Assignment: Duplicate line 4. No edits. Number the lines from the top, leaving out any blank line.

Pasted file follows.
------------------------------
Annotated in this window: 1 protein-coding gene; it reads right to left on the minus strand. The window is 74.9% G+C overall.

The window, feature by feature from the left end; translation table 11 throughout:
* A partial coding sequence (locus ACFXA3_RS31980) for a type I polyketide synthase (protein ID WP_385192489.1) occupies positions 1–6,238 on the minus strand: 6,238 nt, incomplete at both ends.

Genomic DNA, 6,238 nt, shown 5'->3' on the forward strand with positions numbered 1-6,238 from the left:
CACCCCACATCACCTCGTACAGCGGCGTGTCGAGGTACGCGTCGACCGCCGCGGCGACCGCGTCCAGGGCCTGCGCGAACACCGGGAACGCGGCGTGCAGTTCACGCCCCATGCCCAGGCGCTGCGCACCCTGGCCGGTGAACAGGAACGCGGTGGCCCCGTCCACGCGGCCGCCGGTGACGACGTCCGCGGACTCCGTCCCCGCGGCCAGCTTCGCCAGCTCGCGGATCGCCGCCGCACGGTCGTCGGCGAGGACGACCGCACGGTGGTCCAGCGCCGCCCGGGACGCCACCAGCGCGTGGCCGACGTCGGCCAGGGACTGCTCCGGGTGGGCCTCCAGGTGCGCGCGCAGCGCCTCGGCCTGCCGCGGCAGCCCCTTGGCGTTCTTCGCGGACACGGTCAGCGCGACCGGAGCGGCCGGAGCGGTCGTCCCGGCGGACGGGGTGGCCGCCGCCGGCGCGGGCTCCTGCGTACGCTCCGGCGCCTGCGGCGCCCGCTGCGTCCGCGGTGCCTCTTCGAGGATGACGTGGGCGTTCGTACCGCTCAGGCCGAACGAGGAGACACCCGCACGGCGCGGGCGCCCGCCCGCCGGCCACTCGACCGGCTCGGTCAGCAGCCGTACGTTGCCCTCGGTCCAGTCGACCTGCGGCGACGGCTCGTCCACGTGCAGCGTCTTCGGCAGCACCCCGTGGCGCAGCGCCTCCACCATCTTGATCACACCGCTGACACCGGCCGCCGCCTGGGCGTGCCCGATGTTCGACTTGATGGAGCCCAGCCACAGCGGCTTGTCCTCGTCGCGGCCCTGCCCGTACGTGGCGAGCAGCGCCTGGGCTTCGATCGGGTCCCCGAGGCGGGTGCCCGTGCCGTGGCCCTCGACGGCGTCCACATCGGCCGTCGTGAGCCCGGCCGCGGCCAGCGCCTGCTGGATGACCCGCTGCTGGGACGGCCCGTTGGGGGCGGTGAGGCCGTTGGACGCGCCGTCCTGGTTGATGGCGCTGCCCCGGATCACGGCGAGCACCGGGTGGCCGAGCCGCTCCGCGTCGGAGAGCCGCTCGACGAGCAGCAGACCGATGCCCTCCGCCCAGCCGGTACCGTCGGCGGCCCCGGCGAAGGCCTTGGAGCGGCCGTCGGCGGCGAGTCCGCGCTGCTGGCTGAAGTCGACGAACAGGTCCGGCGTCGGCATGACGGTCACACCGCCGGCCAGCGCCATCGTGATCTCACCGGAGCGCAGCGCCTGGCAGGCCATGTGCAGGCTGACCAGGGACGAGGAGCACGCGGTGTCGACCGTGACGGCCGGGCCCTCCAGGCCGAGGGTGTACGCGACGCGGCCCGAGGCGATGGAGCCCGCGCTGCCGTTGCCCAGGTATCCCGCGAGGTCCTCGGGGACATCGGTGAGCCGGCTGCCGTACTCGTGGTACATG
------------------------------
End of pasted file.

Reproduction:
Genomic DNA, 6,238 nt, shown 5'->3' on the forward strand with positions numbered 1-6,238 from the left: